FOR IMMEDIATE RELEASE—Mar. 28, 2018 Elect Tim Ballew II
Ferndale, Wash.– Tim Ballew II, at-large member of the Whatcom County Council and former chairman of the Lummi Nation, today announced his candidacy for the Washington State Senate in the 42nd legislative district.
“I have had the privilege to serve the people of Whatcom County throughout my career,” said Ballew. “When former Port Commissioner Mike McAuley asked me to consider the seat in the 42nd, I was humbled. To me, it is another opportunity to create policy decisions that are best for everyone who calls Whatcom home.”
Ballew has a reputation for working across constituencies to solve problems. As Lummi chairman, he worked with dairy farmers, shellfish harvesters and tribal members to work towards clean water solutions in the Portage Bay Partnership. He worked with both Democrats and Republicans in Olympia to bring our gas taxes home and invest in construction jobs that will improve the Slater road and I-5 interchange.
“It’s so refreshing to see someone like Tim who is dedicated to listening to all sides of an issue before making their decision,” said Kate Hansen, Ferndale City Councilmember. “I’m confident that the people of Ferndale have someone who will take their issues to Olympia and turn them into legislation that benefits our families and improves the lives of our most vulnerable residents.”
As a lifelong Whatcom County resident and fisher, Ballew is committed to working towards a healthier environment and cleaner waters for all, even if it means working with people with different viewpoints.
“Tim isn’t afraid to tackle tough issues by working with people who don’t always agree with him,” said Michael McAuley, former Port of Bellingham commissioner. “I had the pleasure of working with him when I was at the Port and we didn’t necessarily see eye to eye every time. But for him, finding the best solution to the problem is the most important thing so he was always open to a discussion and debate. That’s why I reached out and asked him to run for this seat: he’s one of the finest leaders we’ve had in our county. I’ll be honored to have him represent me.”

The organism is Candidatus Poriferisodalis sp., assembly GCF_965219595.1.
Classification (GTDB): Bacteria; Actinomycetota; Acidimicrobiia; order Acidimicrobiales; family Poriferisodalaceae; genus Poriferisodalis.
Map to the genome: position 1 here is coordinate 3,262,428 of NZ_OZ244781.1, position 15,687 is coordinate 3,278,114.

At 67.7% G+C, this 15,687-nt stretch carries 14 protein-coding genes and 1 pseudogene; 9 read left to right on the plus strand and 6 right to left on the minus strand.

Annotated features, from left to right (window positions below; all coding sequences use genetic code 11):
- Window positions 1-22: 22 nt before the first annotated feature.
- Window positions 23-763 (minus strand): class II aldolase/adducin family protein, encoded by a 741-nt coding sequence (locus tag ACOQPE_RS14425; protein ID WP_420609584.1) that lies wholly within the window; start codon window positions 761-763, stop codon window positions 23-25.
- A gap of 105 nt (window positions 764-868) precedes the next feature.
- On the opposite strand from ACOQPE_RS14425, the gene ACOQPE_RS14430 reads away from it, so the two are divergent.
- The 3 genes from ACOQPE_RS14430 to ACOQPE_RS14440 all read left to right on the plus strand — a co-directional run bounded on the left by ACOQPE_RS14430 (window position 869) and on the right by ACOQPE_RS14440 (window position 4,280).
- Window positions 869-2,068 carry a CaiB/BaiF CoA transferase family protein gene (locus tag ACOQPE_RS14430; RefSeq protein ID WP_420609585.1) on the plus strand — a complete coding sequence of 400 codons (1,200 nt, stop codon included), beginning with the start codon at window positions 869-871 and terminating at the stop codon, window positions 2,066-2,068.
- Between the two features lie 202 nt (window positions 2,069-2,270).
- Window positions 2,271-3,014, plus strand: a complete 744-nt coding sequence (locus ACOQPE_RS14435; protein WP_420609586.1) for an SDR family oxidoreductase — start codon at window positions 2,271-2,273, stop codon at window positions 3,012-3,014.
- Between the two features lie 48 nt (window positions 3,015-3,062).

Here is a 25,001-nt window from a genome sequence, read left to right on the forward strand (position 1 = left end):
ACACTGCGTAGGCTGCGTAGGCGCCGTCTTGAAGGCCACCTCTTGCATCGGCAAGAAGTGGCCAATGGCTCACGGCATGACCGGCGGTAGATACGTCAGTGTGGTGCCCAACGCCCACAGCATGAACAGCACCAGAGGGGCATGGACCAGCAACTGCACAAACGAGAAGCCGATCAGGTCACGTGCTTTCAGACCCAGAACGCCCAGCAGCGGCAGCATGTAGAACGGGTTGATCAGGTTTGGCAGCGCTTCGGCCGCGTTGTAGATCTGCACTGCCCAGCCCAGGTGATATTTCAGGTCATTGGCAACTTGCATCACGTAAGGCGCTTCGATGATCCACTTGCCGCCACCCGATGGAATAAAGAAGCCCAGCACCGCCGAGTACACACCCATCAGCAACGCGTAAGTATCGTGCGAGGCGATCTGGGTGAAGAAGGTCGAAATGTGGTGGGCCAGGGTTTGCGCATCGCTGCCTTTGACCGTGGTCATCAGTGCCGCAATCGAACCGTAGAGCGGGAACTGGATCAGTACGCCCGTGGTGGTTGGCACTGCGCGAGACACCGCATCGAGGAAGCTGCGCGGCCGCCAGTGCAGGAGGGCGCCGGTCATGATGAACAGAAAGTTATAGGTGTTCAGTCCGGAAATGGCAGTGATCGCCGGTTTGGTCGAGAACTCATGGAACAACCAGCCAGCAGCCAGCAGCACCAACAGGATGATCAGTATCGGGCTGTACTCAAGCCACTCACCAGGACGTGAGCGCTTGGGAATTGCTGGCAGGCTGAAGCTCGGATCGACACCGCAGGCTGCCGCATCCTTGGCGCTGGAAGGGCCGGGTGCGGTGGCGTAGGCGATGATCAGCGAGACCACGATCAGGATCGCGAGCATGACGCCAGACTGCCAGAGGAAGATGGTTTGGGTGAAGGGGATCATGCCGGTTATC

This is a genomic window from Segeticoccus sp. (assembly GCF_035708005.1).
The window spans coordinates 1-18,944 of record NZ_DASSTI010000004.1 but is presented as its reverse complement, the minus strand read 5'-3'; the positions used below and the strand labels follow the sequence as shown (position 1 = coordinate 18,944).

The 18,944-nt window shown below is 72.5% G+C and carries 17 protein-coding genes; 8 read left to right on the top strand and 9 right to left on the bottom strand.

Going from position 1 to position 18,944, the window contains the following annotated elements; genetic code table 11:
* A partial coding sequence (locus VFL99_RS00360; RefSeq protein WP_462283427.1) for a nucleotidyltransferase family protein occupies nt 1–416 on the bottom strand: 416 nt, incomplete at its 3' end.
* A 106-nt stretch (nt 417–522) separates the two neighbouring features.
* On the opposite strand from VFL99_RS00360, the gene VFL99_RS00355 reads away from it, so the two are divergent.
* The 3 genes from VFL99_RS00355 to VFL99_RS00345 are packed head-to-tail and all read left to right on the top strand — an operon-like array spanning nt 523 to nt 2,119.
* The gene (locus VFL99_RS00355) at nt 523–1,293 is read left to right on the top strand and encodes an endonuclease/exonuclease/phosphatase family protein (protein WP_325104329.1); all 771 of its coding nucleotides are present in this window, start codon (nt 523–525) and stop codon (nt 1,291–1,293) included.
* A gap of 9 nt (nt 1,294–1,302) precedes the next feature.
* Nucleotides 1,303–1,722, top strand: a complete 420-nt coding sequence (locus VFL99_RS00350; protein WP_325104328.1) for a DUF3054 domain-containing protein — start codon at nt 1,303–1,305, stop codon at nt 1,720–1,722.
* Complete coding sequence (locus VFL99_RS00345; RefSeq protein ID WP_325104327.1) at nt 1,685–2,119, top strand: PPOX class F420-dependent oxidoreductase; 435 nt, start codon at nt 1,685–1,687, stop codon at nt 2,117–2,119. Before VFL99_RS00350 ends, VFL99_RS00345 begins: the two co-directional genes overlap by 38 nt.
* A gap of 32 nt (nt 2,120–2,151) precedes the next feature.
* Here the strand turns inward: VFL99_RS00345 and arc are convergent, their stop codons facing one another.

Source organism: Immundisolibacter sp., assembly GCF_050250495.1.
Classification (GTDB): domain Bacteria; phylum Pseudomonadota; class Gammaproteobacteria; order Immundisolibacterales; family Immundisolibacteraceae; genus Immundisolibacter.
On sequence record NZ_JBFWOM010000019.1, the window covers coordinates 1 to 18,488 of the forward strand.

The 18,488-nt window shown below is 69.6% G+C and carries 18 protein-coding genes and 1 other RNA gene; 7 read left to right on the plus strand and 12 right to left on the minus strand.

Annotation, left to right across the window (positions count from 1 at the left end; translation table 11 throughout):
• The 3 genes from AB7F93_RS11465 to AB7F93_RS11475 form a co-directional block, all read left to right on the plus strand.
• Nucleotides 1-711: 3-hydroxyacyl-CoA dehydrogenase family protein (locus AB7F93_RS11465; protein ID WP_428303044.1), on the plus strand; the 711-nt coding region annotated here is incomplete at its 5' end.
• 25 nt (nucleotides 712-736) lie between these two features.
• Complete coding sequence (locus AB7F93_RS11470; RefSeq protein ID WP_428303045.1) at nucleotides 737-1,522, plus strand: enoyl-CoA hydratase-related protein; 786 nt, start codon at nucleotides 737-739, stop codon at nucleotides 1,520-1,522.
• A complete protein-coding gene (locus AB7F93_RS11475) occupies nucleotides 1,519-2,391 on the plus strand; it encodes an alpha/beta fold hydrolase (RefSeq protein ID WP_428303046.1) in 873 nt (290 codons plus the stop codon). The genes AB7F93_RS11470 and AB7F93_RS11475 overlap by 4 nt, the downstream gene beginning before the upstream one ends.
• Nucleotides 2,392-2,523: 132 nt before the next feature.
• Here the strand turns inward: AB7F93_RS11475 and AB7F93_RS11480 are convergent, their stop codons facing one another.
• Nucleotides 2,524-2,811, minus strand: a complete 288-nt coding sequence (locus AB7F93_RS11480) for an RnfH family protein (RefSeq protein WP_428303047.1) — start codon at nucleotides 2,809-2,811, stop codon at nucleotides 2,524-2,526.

For Ballew, tackling tough issues has included pushing back on multi-million dollar corporations who threaten Whatcom’s way of life. He has led the fight to protect the Salish Sea from Canadian Company, Cooke Aquaculture’s irresponsible fish farming practices and successfully fought to prevent the development of a coal shipping terminal at Cherry Point.
“Tim is invested in our future,” said Alicia Rule, Blaine City Councilmember. “As a councilmember and mother of three, I feel good about having Tim in our corner in Olympia. It would mean we have someone fighting tirelessly to preserve and enhance the beauty and livability of our community while ensuring we’ve got a strong voice on our behalf for the infrastructure projects Blaine and the other small cities in Whatcom County need to boost our economy.”
Ballew is a lifelong resident of Whatcom County and graduate of Western Washington University with a bachelor’s degree in psychology. He lives in rural Whatcom County with his wife and their two sons and currently serves on the Whatcom County Council. Tim believes in service and living his values. His local, state and national community service includes:
● Policy Board of the Whatcom Council of Governments, working with the small cities and local government to prioritize and fund key infrastructure projects for Whatcom County
● National Rule Making Board for the Department of Transportation
● Lummi Nation Education Board
● Co-chair of the Tribal Technical Advisory Committee to the Washington Department of Revenue where he promoted solutions for rural economic development
“As a dad, I’m always asking myself what is best for families,” said Ballew. “I want a future for all Whatcom students that is focused on a strong education system. I want everyone to have access to quality healthcare and a strong safety net of social services that helps every elder, worker and child in our community. I want to bring our gas taxes home by investing in safer roads. Good policy begins by listening and working with those who don’t always share your opinion. It’s my commitment to listen to the needs of every citizen of Whatcom and fight for their needs and interests in Olympia.”